October 26, 2014

Examining the TokuDB MySQL storage engine file structure

As we know different storage engines in MySQL have different file structures. Every table in MySQL 5.6 must have a .frm file in the database directory matching the table name. But where the rest of the data resides depends on the storage engine. For MyISAM we have .MYI and .MYD files in the database directory […]

TIMESTAMP Columns, Amazon RDS 5.6, and You

This comes from an issue that I worked on recently, wherein a customer reported that their application was working fine under stock MySQL 5.6 but producing erroneous results when they tried running it on Amazon RDS 5.6. They had a table which, on the working server, contained two TIMESTAMP columns, one which defaulted to CURRENT_TIMESTAMP […]

Percona Monitoring Plugins 1.1.2, now with Amazon RDS support

Percona is glad to announce the release of Percona Monitoring Plugins 1.1.2. Changelog: * Added Nagios plugin and Cacti template for Amazon RDS * Added Nagios config template to the documentation * Added an option to pmp-check-pt-table-checksum to check MAX(ts) of latest checksum * Added generic Nagios plugin for PT tables * Extended pmp-check-mysql-processlist with […]

Renaming database schema in MySQL

One of the routine tasks for a DBA is renaming database schemas, and as such MySQL added a command to carry out that purpose called “RENAME DATABASE <database_name>”. However this command just made it through a few minor releases before being discontinued (from MySQL 5.1.7 to 5.1.23). Here’s a link to the reference manual regarding […]

Amazon RDS with MySQL 5.6 – Configuration Variables

One longstanding complaint I have heard for the past several years, and still hear today, is that Amazon’s Relational Database Service (RDS) does not allow the configuration flexibility as running MySQL in an ec2 instance. While true, this ignores the consistent work that Amazon has done to provide access to the most important configuration variables […]

Getting Percona PAM to work with Percona Server & its client apps

Percona Server is bundled with the PAM plugin which opens a plethora of ways to authenticate to MySQL such as restricting time when users can connect to MySQL, authenticate via a USB key, authenticate to an external authentication system such as LDAP and many, many more PAM compatible mechanisms. If you want to use PAM […]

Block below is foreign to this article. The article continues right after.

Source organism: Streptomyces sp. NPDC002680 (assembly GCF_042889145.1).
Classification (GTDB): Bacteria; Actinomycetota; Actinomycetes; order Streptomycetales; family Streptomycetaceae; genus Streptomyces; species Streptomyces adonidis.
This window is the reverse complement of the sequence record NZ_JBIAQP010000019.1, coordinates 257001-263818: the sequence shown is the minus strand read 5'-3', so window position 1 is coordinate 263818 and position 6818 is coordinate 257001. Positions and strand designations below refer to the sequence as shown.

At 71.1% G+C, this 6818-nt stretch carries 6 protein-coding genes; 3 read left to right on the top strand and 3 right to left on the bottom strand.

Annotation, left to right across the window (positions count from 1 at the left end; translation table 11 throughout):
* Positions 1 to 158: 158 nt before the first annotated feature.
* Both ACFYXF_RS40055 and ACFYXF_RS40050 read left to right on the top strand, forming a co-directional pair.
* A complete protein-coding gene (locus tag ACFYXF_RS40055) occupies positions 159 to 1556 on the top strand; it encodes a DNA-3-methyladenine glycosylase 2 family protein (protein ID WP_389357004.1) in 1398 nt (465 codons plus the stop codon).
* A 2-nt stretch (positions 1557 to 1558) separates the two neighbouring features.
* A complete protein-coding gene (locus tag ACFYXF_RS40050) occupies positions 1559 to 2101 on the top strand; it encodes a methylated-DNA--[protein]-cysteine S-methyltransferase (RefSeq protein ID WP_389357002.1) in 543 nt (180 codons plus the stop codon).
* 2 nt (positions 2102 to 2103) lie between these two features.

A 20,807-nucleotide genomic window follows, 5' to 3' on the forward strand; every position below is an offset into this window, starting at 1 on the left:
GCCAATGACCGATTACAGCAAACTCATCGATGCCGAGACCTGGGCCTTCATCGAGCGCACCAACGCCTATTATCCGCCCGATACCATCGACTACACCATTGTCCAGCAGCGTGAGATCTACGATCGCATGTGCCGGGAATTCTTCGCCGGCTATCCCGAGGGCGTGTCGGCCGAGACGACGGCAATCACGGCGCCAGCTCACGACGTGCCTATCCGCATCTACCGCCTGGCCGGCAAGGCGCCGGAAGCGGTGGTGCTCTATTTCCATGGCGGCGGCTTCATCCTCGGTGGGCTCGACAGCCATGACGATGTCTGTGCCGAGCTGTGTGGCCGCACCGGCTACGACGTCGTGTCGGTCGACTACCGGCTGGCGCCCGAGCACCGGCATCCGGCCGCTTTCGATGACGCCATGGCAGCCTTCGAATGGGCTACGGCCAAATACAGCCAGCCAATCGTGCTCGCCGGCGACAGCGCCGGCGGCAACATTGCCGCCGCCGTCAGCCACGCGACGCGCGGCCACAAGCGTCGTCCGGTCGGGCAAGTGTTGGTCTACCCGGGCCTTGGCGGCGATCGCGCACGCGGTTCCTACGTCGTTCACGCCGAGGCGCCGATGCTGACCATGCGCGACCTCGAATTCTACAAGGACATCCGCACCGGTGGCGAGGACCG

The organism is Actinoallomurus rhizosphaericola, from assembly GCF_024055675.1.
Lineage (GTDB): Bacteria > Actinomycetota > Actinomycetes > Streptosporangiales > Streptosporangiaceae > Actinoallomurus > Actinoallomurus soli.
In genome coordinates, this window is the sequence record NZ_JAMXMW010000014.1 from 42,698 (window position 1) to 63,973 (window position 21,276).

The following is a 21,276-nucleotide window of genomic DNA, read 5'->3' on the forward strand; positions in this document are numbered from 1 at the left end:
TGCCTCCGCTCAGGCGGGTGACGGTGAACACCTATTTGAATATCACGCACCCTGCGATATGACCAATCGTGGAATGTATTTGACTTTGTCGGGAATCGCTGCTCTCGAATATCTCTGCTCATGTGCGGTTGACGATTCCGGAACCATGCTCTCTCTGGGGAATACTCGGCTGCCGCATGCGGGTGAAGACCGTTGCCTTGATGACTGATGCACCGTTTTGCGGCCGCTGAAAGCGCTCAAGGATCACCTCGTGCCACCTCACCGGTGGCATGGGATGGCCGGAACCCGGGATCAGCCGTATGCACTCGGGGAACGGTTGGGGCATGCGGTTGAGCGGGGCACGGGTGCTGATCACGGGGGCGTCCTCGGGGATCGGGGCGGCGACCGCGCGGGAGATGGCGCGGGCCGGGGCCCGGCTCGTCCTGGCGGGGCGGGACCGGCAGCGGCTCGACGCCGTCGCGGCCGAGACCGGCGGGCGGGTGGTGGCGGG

Recovering temporal types in MySQL 5.6: TIME, TIMESTAMP and DATETIME

MySQL 5.6 introduces a new feature – microseconds resolution in some temporal types. As of 5.6.4 TIME, TIMESTAMP and DATETIME can have a fractional part. To create a field with subseconds you can specify precision in brackets: TIME(3), DATETIME(6) etc. Obviously, the new feature requires the format change. All three types may now have a […]

MySQL and the SSB – Part 2 – MyISAM vs InnoDB low concurrency

This blog post is part two in what is now a continuing series on the Star Schema Benchmark. In my previous blog post I compared MySQL 5.5.30 to MySQL 5.6.10, both with default settings using only the InnoDB storage engine.  In my testing I discovered that innodb_old_blocks_time had an effect on performance of the benchmark.  There was […]

Percona Toolkit by example – pt-stalk

pt-stalk recipes: Gather forensic data about MySQL when a server problem occurs It happens to us all from time to time: a server issue arises that leaves you scratching your head. That’s when Percona Toolkit’s pt-stalk comes into play, helping you diagnose the problem by capturing diagnostic data that helps you pinpoint what’s causing the […]

Measuring the amount of writes in InnoDB redo logs

Choosing a good InnoDB log file size is key to InnoDB write performance. This can be done by measuring the amount of writes in the redo logs. You can find a detailed explanation in this post. To sum up, here are the main points: The redo logs should be large enough to store at most […]